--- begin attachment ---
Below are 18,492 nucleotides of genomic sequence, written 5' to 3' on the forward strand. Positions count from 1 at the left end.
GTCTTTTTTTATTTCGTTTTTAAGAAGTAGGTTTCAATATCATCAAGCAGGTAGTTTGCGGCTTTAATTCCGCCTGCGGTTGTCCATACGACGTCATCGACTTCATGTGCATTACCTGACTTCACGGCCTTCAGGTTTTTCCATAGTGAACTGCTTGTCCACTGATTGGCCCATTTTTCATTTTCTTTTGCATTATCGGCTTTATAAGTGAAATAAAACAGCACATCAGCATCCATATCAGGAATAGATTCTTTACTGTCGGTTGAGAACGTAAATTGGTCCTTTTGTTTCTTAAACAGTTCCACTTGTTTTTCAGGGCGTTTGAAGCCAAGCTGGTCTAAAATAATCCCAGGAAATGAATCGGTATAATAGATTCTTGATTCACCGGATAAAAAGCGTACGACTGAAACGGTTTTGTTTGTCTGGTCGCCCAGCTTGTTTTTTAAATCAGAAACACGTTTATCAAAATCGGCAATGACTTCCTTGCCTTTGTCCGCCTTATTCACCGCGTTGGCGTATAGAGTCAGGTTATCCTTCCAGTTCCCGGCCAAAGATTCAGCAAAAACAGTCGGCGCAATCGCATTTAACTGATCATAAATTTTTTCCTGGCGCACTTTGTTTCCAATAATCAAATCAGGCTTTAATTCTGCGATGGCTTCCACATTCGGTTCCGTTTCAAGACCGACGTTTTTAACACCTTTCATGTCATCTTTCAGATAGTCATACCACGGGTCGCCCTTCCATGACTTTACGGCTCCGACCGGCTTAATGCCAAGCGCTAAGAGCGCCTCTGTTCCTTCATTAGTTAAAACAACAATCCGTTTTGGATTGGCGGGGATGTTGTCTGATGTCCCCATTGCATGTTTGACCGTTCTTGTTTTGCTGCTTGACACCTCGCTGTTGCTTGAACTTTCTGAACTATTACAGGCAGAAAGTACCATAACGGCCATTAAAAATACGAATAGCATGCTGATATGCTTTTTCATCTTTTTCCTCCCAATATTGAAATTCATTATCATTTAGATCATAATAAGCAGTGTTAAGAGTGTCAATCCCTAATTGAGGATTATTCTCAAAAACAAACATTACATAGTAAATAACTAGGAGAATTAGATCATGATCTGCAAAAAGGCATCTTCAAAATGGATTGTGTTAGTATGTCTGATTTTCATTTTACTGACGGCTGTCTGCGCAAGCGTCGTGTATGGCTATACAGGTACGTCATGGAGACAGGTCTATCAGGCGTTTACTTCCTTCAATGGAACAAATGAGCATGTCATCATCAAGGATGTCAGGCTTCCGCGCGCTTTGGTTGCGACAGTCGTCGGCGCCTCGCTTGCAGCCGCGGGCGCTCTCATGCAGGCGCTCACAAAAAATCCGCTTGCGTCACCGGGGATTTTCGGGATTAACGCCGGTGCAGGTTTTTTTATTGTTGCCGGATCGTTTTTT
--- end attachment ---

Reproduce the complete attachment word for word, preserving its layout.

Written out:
Below are 18,492 nucleotides of genomic sequence, written 5' to 3' on the forward strand. Positions count from 1 at the left end.
GTCTTTTTTTATTTCGTTTTTAAGAAGTAGGTTTCAATATCATCAAGCAGGTAGTTTGCGGCTTTAATTCCGCCTGCGGTTGTCCATACGACGTCATCGACTTCATGTGCATTACCTGACTTCACGGCCTTCAGGTTTTTCCATAGTGAACTGCTTGTCCACTGATTGGCCCATTTTTCATTTTCTTTTGCATTATCGGCTTTATAAGTGAAATAAAACAGCACATCAGCATCCATATCAGGAATAGATTCTTTACTGTCGGTTGAGAACGTAAATTGGTCCTTTTGTTTCTTAAACAGTTCCACTTGTTTTTCAGGGCGTTTGAAGCCAAGCTGGTCTAAAATAATCCCAGGAAATGAATCGGTATAATAGATTCTTGATTCACCGGATAAAAAGCGTACGACTGAAACGGTTTTGTTTGTCTGGTCGCCCAGCTTGTTTTTTAAATCAGAAACACGTTTATCAAAATCGGCAATGACTTCCTTGCCTTTGTCCGCCTTATTCACCGCGTTGGCGTATAGAGTCAGGTTATCCTTCCAGTTCCCGGCCAAAGATTCAGCAAAAACAGTCGGCGCAATCGCATTTAACTGATCATAAATTTTTTCCTGGCGCACTTTGTTTCCAATAATCAAATCAGGCTTTAATTCTGCGATGGCTTCCACATTCGGTTCCGTTTCAAGACCGACGTTTTTAACACCTTTCATGTCATCTTTCAGATAGTCATACCACGGGTCGCCCTTCCATGACTTTACGGCTCCGACCGGCTTAATGCCAAGCGCTAAGAGCGCCTCTGTTCCTTCATTAGTTAAAACAACAATCCGTTTTGGATTGGCGGGGATGTTGTCTGATGTCCCCATTGCATGTTTGACCGTTCTTGTTTTGCTGCTTGACACCTCGCTGTTGCTTGAACTTTCTGAACTATTACAGGCAGAAAGTACCATAACGGCCATTAAAAATACGAATAGCATGCTGATATGCTTTTTCATCTTTTTCCTCCCAATATTGAAATTCATTATCATTTAGATCATAATAAGCAGTGTTAAGAGTGTCAATCCCTAATTGAGGATTATTCTCAAAAACAAACATTACATAGTAAATAACTAGGAGAATTAGATCATGATCTGCAAAAAGGCATCTTCAAAATGGATTGTGTTAGTATGTCTGATTTTCATTTTACTGACGGCTGTCTGCGCAAGCGTCGTGTATGGCTATACAGGTACGTCATGGAGACAGGTCTATCAGGCGTTTACTTCCTTCAATGGAACAAATGAGCATGTCATCATCAAGGATGTCAGGCTTCCGCGCGCTTTGGTTGCGACAGTCGTCGGCGCCTCGCTTGCAGCCGCGGGCGCTCTCATGCAGGCGCTCACAAAAAATCCGCTTGCGTCACCGGGGATTTTCGGGATTAACGCCGGTGCAGGTTTTTTTATTGTTGCCGGATCGTTTTTT